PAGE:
That’s simply not true. You start with a flashlight and revolver, which you do carry through most of the remainder of the game (not unlike any other game). But then you’re gradually introduced to the shotgun, pump action shotgun, flare, hunting rifle, flashbang grenades, flare gun, and even some temporary tools of murder such as a vehicle or a military-grade floodlight. That’s plenty of variety in weapons for this genre! And that’s not to mention there’s a few moments in which you either don’t have a flashlight and/or a weapon of any kind, you’re stuck with just flares or just flashbang grenades, or you just don’t have what you’d like to have (e.g., you don’t always have flare gun ammo or flashbangs).

        The enemies come in plenty of variety as well. You have your flankers who move very quickly to get alongside or behind you, you have ranged attackers who throw axes and such until they’re close enough to just swing at you, you have assault Taken who are big and burly (slow but powerful), tele-flankers who move at superhuman speeds, and the occasional super-huge lumberjack with a chainsaw. Each of these require a different number of shots from the revolver, BTW. And that’s just the human Taken. The birds are all the same but rare enough so that you don’t get tired of them, just dread them when they’re in your sights or earshot. The poltergeists range from a simple wooden reel or shopping cart to a harvester or monster truck, and all the vehicle Taken move differently.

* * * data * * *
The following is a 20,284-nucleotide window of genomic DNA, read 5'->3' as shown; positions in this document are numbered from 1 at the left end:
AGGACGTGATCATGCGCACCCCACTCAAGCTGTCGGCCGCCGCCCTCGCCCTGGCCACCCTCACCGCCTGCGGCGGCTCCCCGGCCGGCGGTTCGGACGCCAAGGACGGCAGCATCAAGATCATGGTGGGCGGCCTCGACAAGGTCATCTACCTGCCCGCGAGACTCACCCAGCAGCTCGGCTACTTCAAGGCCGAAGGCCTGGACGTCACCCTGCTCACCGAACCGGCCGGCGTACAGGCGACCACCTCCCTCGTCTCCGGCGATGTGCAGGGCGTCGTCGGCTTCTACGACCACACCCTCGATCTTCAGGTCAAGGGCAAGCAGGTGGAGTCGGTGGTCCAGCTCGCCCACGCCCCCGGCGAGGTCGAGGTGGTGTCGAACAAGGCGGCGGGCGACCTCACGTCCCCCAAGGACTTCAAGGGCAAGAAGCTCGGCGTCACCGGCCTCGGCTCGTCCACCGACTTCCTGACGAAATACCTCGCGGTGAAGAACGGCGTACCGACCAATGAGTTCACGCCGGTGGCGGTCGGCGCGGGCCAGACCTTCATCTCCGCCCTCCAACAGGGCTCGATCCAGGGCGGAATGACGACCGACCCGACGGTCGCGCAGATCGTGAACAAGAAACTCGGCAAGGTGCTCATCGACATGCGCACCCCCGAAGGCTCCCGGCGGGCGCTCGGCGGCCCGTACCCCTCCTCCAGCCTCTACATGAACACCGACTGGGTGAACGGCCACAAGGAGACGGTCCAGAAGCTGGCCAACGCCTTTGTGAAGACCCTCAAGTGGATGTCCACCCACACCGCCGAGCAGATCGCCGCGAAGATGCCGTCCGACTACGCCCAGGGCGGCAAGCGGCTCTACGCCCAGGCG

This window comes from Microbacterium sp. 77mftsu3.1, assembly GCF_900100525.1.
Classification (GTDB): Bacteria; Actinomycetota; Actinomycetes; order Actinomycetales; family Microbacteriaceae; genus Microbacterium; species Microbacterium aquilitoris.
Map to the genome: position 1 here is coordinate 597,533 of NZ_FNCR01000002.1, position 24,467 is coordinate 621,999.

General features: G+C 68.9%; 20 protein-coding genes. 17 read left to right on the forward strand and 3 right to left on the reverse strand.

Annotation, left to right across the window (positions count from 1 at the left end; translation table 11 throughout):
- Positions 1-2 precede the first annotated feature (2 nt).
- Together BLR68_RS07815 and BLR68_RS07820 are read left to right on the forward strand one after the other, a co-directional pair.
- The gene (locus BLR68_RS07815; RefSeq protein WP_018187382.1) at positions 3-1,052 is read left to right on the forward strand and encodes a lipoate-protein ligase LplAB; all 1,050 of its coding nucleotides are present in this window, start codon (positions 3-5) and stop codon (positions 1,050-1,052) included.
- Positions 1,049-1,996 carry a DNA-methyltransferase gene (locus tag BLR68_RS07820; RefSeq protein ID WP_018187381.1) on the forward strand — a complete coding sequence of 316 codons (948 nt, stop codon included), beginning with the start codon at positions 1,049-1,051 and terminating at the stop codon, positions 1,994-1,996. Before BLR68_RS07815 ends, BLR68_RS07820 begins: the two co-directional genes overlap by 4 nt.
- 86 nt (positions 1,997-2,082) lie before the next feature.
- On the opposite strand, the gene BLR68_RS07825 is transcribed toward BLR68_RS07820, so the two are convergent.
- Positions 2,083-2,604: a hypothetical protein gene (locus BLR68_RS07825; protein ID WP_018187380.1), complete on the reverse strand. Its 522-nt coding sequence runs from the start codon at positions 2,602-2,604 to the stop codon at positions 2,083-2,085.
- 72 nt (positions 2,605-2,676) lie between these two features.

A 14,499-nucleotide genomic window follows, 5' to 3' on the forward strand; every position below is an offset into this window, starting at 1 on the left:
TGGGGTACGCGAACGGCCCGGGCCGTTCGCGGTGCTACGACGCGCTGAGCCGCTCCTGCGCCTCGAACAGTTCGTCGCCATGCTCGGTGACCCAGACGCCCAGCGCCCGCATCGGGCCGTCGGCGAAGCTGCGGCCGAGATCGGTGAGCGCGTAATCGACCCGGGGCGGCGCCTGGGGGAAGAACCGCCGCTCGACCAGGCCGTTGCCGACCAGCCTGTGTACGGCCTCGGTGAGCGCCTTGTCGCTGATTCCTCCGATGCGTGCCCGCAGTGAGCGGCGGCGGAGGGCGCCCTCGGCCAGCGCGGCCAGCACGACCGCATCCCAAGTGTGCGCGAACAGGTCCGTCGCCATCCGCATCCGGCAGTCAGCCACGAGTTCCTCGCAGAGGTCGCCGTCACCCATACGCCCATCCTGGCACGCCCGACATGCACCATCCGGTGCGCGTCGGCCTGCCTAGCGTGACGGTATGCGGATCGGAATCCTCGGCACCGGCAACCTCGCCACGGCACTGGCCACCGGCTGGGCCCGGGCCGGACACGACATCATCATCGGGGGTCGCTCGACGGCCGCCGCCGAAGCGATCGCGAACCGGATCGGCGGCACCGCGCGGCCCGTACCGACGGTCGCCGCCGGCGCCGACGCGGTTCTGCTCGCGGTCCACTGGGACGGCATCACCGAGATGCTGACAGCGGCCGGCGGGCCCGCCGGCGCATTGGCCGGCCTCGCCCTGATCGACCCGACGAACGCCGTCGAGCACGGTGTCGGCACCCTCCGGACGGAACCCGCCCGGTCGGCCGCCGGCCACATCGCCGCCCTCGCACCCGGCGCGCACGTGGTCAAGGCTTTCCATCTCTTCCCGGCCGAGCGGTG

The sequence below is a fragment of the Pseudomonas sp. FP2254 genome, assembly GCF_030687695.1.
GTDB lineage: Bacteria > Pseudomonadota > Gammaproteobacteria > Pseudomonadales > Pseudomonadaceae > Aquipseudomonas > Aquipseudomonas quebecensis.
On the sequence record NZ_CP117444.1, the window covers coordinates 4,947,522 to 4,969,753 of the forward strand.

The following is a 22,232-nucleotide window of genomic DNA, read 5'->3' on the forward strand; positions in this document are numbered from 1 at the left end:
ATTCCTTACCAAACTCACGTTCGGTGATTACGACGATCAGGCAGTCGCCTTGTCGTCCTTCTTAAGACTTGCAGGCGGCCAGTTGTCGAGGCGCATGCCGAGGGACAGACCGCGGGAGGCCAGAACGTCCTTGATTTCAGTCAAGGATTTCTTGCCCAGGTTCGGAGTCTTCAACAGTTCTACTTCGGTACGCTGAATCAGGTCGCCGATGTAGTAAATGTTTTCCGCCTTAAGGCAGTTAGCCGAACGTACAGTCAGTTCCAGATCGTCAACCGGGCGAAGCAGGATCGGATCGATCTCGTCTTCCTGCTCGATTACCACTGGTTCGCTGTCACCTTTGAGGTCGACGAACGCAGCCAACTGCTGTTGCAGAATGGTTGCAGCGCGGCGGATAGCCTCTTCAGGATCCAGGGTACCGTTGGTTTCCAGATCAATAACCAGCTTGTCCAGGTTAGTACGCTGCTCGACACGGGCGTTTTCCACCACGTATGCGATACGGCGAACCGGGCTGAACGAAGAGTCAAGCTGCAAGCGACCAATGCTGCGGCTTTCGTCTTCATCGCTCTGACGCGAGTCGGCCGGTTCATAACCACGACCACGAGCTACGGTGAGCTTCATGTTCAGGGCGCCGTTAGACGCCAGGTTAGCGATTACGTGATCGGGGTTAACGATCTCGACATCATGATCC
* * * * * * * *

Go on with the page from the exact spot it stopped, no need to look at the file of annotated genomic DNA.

Add to that the ever-changing environment. When I first played this game, I was expecting to be in wooded areas that all looked alike for most of the game. And indeed some critics have claimed that the game is just that. All lies. You spend maybe 25% of your game time actually IN the forest. This is not excessive! The rest of the game you find yourself fighting in the streets (on foot or in a vehicle), labyrinths, near a raging river, in watermills, sawmills, sheds, garages, cabins, lodges, motels, on a stage in the middle of a farm with heavy metal blaring through the speakers, train stations, on bridges with and without train tracks, warehouses, basements, lumber yards, junk yards, graveyards, ghost towns, right through Bright Falls in the dead of night, on top of a dam, around electric power plants, through fields set aflame by falling ships and I’m sure I probably missed one or two but you get the idea ;)

    • Daemian Lucifer says:

      Aaah!The zerg are attacking!

    • Dante says:

      Zerg Rush still works…..and I’m still getting owned.

  3. AlternatePFG says:

    I liked the end of the episode breaks for the same reason Chris did. Alan Wake was a kind of game where I felt like the gameplay wasn’t engaging enough to keep me going in long sittings, but it was definitely the kind of game I’d pick up a couple hours a day to stop things from getting repetitive.